December 5, 2015

Why do Scams Work?

Scams have become more sophisticated over recent years, but history suggests that people have always been susceptible to fraud – a point that is explored in more depth below.


In 1920, Charles Ponzi implemented a scam to deprive hundreds of people of their hard-earned money. The Ponzi scheme – effectively the first kind of pyramid scheme to prove successful in real life (earlier examples existed in literature) – demonstrated the capacity of one man to defraud countless others.


Proving the point, Victor Lustig managed to twice convince businessmen in Paris that he was selling the Eiffel Tower. Just five years after Ponzi began his scheme, Lustig fooled some of the brightest commercial minds in Europe.


It should come as little surprise, therefore, that many ordinary people today fall victim to scams, many of which target the elderly or involve complex technology.


Scams come in various forms. Some are easier to spot than others. Some involve relatively small amounts of cash, but all are potentially very damaging. Any person, no matter their age or acumen, can fall victim to a scam.


One of the most common types of scam targets people looking for the best deals on secured and unsecured personal loans. The admin fee scam refers to a charge applied by a broker who has been asked to find a loan for a customer.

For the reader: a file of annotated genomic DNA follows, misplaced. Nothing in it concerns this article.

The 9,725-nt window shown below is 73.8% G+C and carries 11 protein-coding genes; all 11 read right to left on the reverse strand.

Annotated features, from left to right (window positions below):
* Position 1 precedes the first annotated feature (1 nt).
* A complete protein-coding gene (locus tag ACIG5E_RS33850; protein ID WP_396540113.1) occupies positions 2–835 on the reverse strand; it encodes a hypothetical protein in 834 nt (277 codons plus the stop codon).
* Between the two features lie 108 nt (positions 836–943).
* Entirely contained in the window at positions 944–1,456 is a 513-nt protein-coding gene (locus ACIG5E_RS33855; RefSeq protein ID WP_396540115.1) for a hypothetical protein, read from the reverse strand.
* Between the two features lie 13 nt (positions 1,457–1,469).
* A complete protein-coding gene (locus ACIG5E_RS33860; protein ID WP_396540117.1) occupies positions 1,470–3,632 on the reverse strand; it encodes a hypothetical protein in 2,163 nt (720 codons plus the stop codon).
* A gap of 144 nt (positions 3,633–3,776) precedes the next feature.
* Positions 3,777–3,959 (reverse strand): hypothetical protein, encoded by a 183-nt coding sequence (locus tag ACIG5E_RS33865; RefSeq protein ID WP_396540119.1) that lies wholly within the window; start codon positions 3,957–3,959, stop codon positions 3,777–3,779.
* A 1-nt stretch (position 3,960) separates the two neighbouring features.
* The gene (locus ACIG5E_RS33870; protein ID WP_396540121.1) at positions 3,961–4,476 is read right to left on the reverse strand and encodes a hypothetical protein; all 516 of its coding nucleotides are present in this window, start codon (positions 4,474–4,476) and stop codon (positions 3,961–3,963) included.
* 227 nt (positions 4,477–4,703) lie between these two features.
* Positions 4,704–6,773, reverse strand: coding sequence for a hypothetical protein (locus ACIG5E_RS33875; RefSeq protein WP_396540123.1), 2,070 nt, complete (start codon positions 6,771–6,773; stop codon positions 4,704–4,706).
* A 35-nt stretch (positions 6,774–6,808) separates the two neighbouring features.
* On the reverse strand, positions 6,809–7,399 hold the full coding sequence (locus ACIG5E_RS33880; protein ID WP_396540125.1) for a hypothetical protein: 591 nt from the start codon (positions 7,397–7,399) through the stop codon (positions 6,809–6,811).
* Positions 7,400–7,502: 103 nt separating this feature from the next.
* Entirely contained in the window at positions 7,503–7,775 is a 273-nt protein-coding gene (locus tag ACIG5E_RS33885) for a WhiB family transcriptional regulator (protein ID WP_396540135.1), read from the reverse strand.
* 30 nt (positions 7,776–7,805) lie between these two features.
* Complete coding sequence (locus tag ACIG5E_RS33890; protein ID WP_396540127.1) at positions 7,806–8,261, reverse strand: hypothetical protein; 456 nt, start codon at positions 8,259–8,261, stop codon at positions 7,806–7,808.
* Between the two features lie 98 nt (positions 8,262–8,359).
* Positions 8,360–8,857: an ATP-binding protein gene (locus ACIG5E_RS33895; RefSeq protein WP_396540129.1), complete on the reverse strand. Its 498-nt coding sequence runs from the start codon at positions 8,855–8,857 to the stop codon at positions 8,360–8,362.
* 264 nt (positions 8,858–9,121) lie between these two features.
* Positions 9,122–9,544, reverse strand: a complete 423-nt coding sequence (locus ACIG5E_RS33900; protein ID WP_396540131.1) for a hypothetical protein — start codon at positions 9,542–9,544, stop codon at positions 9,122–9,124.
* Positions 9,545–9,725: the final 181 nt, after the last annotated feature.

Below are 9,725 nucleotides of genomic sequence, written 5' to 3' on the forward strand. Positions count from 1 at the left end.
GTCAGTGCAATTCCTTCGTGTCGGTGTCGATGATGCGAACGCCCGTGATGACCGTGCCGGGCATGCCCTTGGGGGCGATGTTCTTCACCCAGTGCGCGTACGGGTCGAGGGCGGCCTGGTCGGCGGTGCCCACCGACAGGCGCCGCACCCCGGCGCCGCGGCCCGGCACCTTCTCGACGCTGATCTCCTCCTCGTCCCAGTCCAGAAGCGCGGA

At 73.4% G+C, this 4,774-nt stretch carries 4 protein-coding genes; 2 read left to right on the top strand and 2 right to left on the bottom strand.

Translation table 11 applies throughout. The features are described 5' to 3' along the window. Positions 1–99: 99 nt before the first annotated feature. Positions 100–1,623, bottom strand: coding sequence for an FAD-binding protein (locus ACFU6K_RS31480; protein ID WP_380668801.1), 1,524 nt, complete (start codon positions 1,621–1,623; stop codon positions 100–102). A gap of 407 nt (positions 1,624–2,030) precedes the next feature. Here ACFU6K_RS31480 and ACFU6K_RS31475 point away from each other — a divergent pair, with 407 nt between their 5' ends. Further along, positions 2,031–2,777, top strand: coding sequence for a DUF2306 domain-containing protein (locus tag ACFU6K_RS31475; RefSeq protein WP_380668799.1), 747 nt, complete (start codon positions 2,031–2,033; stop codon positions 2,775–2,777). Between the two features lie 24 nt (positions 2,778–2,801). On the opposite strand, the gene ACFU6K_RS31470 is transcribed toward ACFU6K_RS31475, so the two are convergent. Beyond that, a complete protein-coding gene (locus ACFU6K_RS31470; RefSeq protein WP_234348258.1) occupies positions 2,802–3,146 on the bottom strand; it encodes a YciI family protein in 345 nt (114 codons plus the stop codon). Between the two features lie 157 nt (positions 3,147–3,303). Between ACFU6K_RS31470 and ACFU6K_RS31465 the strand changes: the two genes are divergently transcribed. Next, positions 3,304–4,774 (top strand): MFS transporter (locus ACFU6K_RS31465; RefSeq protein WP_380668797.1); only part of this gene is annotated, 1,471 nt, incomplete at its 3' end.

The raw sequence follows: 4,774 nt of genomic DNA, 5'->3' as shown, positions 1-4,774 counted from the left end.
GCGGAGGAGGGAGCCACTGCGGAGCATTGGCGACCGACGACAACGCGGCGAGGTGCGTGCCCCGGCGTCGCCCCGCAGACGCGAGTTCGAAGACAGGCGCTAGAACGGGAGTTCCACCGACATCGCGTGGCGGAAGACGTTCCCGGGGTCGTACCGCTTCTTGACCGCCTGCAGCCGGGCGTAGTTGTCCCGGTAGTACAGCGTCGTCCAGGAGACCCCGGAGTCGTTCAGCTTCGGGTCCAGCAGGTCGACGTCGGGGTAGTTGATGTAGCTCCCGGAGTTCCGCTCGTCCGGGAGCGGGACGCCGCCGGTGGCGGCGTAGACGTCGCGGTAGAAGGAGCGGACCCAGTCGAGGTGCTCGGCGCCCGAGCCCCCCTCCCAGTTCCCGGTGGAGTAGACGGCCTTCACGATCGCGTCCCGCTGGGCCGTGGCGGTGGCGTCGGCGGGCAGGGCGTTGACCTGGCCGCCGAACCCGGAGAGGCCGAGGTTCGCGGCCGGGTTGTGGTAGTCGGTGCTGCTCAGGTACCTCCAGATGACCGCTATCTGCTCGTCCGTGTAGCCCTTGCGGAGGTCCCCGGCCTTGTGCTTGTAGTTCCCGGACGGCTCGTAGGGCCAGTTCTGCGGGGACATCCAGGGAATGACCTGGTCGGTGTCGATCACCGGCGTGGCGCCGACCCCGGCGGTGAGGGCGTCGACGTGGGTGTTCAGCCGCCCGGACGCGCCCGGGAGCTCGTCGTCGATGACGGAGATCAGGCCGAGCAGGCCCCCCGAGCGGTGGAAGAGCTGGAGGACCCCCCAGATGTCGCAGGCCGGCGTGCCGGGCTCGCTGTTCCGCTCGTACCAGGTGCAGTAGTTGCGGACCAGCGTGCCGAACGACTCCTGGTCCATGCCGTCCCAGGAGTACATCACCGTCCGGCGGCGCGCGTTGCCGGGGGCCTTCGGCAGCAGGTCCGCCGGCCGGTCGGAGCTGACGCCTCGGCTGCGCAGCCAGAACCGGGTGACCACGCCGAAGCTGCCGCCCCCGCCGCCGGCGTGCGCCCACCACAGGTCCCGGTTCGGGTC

Despite charging the admin fee, the fraudulent loans broker never intends to find a deal for the client, who will find himself both out of pocket and without a loan. This type of scam should be differentiated from legitimate brokers who charge a fee upon finding a loan.


Another popular scam pertains to the selling of gold coins. While gold is extremely valuable at the moment, some unscrupulous suppliers of coins are actually selling substandard products comprising very thin gold alloys and composite metals.


Despite purporting to be worth whatever the current market value of gold happens to be, such coins are essentially worthless.


Some scams are less easy to spot, especially those relying on the use of sophisticated technology to confuse or trick unsuspecting computer users. Phishing scams, for example, are often successful because people fail to realize in time that they are being scammed.


A phishing scam is one in which a person is usually sent an e-mail containing a link to their bank account (or some other service). At least, that is what the fraudsters want people to believe.


The links actually direct users to spoofed or replicated versions of the target website. Once the user enters his or her bank details, the information is captured and stolen – leaving the scammers free to do as they choose with the login data.


Unfortunately, not all fraudsters have evolved with the times. Thousands of doorstep scam artists continue to plague unsuspecting people in their homes.


Often targeting vulnerable members of society, such as the elderly or disabled, fraudsters often apply strong-arm tactics to force the sale of a product or service.


Rogue traders might even start work on, say, building a new exterior wall, before demanding extra payment before completion. Some fraudsters do not finish the work or even start a job after a deposit has been paid by the customer.


In summary, people sometimes fall victim to scams. Some types of fraud are highly sophisticated and many are convincing, which is why people who have been conned out of money ought not to feel ashamed. Being aware of fraud and looking out for any signs of deception or trickery are the first steps towards defeating crime of this nature.


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